hide

Read Next

The Unexpected Joy of Motorcycle Riding

I may have to add an asterisk to the saying that buying things can't make you happy. I bought a motorcycle, and I'll be damned if it hasn't made me one percent happier than I used to be. Then again, we all know that spending money on experiences can make you happy. A motorcycle isn't just a vehicle to move you from place to place-- it's an experience every time you ride it.

My brother has loved motorcycles for as long as I can remember. So has my uncle. But despite "the disease" obviously mixed up in my blood, I never really thought twice about riding a motorcycle. It was sort of like stamp collecting to me-- something other people do, and obviously derive some sort of pleasure from, but I hadn't given it more than a passing thought.

Last December, for some reason or another, I thought that it would be novel for all of my vehicle registrations, inspections, licenses, etc. to be legal and up to date. I drove my RV back to Texas to renew the registration and get inspected, made sure the insurance was current, and paid off old tickets. The only remaining infraction I was guilty of was driving my folding scooter without a motorcycle license, which is required in California.

The Farmington Canyon Story, where the moral is to slow down and wear your seatbelt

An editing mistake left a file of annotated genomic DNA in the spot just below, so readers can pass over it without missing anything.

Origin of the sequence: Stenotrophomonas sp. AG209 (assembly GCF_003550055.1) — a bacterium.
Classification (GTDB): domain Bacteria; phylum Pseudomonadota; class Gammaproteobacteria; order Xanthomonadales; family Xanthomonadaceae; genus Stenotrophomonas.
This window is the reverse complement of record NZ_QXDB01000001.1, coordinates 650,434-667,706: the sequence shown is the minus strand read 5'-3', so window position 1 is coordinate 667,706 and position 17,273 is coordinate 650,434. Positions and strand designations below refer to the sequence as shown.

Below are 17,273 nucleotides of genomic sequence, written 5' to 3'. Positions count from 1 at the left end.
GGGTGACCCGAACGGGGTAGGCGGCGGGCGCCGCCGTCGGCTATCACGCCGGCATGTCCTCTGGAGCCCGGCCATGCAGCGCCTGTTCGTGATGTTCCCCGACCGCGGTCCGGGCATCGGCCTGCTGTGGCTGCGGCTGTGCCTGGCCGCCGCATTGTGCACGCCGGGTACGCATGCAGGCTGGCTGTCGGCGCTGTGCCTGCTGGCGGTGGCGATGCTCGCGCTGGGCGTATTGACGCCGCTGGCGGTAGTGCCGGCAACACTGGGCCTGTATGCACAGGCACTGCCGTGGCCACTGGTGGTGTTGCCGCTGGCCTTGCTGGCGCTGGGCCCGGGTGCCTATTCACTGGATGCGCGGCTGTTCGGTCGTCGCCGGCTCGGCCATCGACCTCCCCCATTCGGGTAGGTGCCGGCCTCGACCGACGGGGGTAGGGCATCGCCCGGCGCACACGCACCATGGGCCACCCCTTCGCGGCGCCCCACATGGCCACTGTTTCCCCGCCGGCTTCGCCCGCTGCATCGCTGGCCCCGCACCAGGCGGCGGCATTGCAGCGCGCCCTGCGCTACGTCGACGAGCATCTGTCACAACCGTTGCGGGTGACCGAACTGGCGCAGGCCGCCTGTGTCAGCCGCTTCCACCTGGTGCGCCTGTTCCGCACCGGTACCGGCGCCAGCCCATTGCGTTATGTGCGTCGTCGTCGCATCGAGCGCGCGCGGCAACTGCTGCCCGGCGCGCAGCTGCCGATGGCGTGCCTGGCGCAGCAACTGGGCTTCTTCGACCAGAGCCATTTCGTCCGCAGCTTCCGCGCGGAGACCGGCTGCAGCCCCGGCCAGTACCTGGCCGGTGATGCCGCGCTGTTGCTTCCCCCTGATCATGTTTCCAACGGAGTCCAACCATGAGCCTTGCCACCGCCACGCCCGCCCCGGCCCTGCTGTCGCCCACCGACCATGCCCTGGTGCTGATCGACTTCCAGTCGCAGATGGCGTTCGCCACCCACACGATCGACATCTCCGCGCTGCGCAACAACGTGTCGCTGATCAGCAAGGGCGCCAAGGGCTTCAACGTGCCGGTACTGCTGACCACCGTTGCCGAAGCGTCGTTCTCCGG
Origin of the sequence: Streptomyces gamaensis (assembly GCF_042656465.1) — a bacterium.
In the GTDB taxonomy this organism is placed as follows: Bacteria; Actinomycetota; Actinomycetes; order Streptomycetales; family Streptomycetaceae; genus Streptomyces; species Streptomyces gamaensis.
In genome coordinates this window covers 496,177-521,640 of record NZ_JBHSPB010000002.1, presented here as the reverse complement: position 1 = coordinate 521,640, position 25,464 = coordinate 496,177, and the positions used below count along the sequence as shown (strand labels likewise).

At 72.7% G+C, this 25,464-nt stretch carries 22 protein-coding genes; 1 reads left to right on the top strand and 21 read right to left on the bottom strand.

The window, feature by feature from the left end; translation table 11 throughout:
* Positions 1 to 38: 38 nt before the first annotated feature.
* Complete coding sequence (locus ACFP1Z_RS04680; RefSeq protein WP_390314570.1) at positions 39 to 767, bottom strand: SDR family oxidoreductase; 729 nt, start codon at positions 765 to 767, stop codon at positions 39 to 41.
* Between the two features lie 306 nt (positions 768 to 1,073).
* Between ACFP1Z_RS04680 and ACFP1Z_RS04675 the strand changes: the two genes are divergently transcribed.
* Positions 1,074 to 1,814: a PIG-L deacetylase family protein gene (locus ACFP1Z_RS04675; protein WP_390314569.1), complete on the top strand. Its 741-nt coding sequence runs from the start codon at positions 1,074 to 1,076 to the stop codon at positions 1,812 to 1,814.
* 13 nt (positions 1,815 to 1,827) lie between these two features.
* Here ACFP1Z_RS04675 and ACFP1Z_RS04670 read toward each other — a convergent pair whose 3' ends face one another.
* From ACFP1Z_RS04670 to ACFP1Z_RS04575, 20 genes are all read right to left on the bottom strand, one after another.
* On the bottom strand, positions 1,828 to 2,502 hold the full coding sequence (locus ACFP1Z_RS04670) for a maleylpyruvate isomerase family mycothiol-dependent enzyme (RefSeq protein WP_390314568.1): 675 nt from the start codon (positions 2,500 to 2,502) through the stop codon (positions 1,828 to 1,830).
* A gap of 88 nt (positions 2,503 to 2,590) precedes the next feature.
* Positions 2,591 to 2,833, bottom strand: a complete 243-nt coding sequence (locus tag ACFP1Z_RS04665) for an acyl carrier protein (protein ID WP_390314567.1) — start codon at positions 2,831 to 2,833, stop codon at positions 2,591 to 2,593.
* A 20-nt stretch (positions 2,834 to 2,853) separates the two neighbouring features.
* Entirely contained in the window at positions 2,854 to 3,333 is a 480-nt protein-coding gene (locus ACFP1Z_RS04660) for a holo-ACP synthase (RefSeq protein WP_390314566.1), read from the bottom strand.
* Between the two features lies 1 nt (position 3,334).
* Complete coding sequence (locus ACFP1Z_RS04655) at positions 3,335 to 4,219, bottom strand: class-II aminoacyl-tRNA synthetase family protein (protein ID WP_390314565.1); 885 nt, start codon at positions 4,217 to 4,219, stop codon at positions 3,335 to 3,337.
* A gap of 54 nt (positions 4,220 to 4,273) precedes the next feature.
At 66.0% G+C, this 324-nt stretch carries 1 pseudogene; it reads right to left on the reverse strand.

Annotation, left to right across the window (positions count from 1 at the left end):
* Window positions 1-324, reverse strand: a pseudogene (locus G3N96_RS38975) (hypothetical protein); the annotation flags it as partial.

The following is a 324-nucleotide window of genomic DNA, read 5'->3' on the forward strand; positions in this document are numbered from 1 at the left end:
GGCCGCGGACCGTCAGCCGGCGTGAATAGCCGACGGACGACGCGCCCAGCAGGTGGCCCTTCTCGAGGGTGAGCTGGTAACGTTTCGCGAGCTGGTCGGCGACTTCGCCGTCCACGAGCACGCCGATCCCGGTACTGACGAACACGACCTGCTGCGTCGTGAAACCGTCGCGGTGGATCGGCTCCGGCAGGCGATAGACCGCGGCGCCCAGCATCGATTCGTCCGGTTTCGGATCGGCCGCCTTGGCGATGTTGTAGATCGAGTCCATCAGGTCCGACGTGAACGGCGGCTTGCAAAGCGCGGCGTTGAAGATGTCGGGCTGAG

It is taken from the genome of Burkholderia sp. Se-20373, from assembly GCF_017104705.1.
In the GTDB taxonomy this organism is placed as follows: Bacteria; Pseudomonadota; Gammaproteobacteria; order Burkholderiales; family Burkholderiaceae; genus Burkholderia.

On SEBASTIAN MARSHALL

Farmington Canyon, Utah, around 10 years ago.

One of the first semi-serious girlfriends I ever had - let's call her Alice - had a really wonderful family, and we all got along famously.

They were work-hard, play-hard, really good people. They were Catholic, and there's sort of a Catholic solidarity in Utah, especially out in the suburbs.

Utah is overwhelmingly of the Mormon religion, and most non-Mormons feel stifled by it.

Now, as I get older, I come to appreciate the Mormon religion more. They're big believers in family, self-discipline, good habits, service, hard work and lots of reflection. But some of the rules are rather stifling to non-Mormons - no drinking, no smoking, no caffeine, no R-rated movies. Also, they're incredibly warm and friendly people, but at least in Utah, there's an undercurrent of being wary about associating too closely with non-Mormons outside of trying to convert them.

Rendering New Theme...